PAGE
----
Specification Requires Testing… Really?
Chris and Fred discuss scenarios where it is (for whatever reason) impossible to demonstrate reliability through testing. Some organizations think that if you can’t demonstrate through testing … then it can’t be a requirement that appears in a specification. So … does this mean that the customer can’t get something that is reliable if we can’t test for it? … can customers even ask for it? Of course they can. The customer knows what they want. Everyone needs to understand that you can verify performance through activities that don’t involve testing (… like analysis). This is how it works for nuclear power plants … so what makes your organization special? Listen to this podcast if this intrigues you.
Join Chris and Fred as they discuss scenarios where organizations either struggle or cannot demonstrate reliability through testing. We engineers tend to like unequivocal or ‘certain’ information. The problem is … this doesn’t exist in the real world. Testing often has the ‘visage’ of objectivity, but will always involve uncertainty. Testing can have more uncertainty than analysis that incorporates ‘soft’ information such as expert judgment, physics of failure models and so on. This is because there is so much information out there if you choose to use it. So why do we think that testing results in ‘perfect’ information that no other information source can approach?
- The specification summarizes what the customer’s wants. It is not a product of Quality Assurance (QA) or verification functions. The end.
- There are plenty of examples where ‘highly reliable’ things cannot be tested for reliability. Nuclear power plants cannot be tested until failure. Neither can spacecraft, aircraft and many other things that need to be very reliable. How can they be allowed to operate?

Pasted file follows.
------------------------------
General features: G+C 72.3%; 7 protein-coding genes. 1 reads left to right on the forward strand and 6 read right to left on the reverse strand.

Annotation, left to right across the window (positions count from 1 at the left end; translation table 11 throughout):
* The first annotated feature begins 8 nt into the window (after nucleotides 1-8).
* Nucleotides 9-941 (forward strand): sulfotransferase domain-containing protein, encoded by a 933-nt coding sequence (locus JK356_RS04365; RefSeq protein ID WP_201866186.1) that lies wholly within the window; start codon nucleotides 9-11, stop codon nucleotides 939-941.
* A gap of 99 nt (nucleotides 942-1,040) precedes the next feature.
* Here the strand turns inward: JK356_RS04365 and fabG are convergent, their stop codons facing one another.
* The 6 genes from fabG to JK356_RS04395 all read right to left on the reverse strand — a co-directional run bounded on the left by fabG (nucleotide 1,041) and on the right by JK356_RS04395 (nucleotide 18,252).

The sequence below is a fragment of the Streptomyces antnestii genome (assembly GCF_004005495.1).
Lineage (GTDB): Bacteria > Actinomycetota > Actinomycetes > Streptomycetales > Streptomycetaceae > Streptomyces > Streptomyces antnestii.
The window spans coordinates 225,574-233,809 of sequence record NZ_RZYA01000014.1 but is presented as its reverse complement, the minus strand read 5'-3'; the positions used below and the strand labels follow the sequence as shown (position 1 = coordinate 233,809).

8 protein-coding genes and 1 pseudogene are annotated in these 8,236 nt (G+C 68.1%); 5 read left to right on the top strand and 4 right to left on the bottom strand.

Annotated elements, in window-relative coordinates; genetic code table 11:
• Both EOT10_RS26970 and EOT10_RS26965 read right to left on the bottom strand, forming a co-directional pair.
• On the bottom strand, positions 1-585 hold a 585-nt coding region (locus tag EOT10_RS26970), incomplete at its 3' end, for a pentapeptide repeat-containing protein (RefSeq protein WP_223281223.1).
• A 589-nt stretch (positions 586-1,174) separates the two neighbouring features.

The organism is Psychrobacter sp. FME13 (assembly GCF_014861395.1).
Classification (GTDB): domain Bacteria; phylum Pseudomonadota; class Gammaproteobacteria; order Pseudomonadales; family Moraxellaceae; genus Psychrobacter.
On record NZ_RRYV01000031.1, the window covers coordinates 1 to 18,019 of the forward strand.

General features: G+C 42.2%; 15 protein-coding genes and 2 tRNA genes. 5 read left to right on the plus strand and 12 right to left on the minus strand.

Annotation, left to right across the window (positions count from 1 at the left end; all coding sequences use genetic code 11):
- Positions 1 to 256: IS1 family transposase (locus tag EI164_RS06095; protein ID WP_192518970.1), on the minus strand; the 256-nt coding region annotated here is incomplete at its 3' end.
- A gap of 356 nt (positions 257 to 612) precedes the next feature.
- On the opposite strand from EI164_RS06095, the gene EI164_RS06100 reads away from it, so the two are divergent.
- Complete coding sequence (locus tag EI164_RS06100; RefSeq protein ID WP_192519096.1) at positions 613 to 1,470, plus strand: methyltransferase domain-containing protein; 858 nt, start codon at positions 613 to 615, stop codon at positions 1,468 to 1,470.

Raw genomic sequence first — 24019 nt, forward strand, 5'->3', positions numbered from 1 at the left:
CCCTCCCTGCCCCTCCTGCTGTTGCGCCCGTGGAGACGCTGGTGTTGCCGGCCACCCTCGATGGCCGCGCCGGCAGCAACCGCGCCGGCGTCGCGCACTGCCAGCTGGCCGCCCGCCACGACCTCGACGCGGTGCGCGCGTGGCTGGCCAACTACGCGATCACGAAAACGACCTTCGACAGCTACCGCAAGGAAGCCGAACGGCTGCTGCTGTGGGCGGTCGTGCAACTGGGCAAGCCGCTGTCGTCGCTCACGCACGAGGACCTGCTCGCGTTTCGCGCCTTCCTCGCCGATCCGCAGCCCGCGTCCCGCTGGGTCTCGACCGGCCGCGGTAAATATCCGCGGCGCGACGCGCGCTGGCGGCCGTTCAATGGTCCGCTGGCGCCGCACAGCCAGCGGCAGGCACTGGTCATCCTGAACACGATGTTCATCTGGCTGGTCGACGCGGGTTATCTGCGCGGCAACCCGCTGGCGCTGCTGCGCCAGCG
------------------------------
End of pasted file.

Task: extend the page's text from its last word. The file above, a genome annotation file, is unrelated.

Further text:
- Things you can’t test for still inform design. If your manager or leader is a robot, then perhaps testing is the only way you can influence design. But this doesn’t apply if we remember that engineers and designers are human beings.
- Testing is a form of verification. Verification does not have to be testing. All you need is ‘evidence.’ Physics of failure models have been around for a long time. Evidence may be ‘soft’ and could be based on things like expert judgment. This is OK, if you take into consideration uncertainty.
- … and you don’t need to have verification to influence design. If you constantly update the reliability analysis of your system (which doesn’t need testing), you can work out which components are driving failure. And this allows you to influence design.
- Analysis is everything. You constantly analyze during design. By the time it comes to verification … the design is supposed to be done. So it is too late anyway.
- Why do we have to act like we have forgotten everything we learned when it comes to testing? By this we mean that if you have information sources like the previous model’s operational data (for example), why wouldn’t you use this? You are wasting information, and by extension money if you don’t maximize what you have.
Enjoy an episode of Speaking of Reliability. Where you can join friends as they discuss reliability topics. Join us as we discuss topics ranging from design for reliability techniques, to field data analysis approaches.